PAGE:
Based upon my recent research, there seems to be a sentiment in the Drupal-community-at-large (an undefinable thing to be sure) of, 'there's no need to look any further than simpletest for any testing needs' (unit, integration, acceptance, etc). This is counter to simpletest's own documentation (bottom of page) which explicitly suggests to look for other alternatives for acceptance testing.

After Googling to death 'selenium rc drupal', 'selenium rc php', etc I realized that almost no one seems to be implementing Selenium RC within their Drupal workflows.

Scratching my head at this I decided to figure out 'why' by doing an exhaustive search of all things Simpletest and found that it does indeed have support for making acceptance tests (see bottom of article) - BUT - and it's a big but - there's no javascript support.

So I started tracking down how the Drupal community plans to deal with the lack of JS support in Simpletest, and stumbled upon this effort to get some kind of JS testing framework into Drupal 7 head, which if I read things correctly appears to be more about unit testing than UI/acceptance testing. So the current Drupal roadmap for the latter doesn't seem to exist. (anyone have ideas/links to things related UI/acceptance testing for Drupal that I might have overlooked? UPDATE: Just found this link, but also seems to be more on the unit testing side and it's currently seems to be inactive)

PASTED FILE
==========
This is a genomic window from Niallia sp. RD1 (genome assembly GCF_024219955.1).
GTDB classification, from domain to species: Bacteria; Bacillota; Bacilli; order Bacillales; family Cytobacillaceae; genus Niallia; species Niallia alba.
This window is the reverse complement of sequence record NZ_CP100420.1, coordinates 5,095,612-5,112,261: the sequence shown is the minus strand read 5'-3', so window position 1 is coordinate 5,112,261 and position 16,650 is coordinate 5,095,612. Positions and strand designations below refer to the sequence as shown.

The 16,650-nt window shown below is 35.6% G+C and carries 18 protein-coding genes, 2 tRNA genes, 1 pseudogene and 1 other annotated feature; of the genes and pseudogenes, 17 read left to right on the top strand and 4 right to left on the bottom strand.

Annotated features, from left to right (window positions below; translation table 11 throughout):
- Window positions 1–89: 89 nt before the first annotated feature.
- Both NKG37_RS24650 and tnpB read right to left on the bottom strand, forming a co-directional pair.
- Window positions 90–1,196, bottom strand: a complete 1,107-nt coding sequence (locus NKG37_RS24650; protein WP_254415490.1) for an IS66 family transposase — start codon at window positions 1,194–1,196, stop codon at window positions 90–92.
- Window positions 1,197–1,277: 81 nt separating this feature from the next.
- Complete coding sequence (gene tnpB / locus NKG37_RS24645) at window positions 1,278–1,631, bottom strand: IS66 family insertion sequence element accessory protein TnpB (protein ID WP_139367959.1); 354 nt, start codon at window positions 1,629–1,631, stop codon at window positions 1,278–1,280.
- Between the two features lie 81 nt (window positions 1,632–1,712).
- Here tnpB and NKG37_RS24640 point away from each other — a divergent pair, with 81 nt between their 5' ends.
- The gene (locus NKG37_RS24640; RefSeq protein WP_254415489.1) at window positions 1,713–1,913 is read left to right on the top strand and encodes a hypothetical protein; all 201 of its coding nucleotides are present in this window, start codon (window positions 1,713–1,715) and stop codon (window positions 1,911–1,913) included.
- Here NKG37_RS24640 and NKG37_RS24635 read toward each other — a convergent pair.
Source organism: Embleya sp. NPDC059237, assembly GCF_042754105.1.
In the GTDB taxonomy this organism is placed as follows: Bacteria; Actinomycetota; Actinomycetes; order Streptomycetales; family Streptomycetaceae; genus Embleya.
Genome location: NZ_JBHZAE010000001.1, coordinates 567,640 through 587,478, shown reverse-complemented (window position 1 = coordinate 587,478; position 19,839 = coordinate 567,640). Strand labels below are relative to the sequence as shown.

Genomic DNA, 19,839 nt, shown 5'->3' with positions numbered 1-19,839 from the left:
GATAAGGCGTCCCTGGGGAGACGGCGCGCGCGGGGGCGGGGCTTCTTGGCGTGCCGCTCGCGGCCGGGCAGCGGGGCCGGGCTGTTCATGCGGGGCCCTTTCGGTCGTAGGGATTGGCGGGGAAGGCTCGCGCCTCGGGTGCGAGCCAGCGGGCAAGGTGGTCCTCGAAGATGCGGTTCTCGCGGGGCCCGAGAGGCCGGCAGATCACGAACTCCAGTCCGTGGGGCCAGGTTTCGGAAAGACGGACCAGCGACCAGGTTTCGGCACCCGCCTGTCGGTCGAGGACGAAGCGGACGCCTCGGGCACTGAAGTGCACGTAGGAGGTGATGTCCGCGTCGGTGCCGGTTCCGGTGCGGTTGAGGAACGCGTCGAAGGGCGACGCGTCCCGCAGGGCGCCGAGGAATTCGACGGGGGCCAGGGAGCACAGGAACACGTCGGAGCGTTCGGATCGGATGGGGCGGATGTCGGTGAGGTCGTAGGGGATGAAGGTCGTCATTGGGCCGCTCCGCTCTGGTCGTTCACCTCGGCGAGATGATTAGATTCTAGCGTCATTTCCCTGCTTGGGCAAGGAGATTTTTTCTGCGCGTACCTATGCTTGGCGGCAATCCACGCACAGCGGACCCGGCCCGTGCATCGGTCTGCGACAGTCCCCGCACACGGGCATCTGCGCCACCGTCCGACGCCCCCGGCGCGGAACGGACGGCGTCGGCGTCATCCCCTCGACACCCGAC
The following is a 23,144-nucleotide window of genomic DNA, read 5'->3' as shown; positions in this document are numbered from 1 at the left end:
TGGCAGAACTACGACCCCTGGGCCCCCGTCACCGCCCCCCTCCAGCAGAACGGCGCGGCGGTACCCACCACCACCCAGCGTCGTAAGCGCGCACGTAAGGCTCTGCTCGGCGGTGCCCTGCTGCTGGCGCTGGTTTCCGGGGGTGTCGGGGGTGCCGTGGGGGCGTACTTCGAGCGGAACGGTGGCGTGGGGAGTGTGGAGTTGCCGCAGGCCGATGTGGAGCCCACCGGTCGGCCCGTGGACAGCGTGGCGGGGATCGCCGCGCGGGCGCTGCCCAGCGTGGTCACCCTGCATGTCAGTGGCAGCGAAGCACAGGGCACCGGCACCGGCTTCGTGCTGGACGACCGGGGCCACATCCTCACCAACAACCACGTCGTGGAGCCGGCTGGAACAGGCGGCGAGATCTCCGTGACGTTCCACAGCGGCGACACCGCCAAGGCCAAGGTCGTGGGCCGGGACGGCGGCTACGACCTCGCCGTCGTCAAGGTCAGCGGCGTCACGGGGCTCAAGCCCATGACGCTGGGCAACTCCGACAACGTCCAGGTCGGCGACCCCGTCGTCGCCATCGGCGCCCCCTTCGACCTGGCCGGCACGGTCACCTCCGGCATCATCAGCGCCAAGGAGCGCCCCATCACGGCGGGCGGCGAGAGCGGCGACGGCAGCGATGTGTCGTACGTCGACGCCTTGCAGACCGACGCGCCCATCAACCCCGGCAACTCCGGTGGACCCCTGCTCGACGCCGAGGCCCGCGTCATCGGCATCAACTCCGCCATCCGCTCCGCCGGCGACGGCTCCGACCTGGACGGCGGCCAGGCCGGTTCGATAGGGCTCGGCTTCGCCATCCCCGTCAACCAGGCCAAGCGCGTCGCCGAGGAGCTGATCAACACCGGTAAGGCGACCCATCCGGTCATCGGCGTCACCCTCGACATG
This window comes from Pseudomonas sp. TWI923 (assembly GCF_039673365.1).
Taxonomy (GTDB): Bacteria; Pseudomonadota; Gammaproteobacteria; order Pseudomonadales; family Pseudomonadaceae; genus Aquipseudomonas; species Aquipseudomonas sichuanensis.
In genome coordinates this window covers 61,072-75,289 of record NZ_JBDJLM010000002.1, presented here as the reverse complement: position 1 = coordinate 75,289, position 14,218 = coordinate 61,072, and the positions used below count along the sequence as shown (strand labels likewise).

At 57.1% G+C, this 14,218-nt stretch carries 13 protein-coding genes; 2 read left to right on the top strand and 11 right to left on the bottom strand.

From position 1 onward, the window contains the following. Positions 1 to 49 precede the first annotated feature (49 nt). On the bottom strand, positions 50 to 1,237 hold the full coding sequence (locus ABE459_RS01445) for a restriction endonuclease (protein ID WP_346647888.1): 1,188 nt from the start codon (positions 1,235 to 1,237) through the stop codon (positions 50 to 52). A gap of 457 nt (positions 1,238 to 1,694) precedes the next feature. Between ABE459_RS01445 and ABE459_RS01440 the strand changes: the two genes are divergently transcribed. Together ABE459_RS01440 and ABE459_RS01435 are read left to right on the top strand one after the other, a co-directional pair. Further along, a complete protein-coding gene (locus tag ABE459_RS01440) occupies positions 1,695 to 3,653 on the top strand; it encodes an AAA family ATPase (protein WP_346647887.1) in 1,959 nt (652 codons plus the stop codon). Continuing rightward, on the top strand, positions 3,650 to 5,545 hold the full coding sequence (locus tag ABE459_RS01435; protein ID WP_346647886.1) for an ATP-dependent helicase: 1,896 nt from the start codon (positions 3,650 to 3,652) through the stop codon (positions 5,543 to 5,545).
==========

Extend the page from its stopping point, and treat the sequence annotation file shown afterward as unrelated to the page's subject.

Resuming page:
At the moment I'm left wishing that getting Selenium RC to work wasn't so painful (it requires installing PHPUnit, which in-turn requires installing a PEAR extension, which for many requires installing PEAR itself).....or to put it another way....currently I'm feeling stuck between tackling something which does what I want but which isn't embraced (Selenium or acceptance testing) by the larger Drupal community, or else tackling something (Simpletest) which is supported by the larger Drupal community but doesn't offer the level of functionality I'm looking for.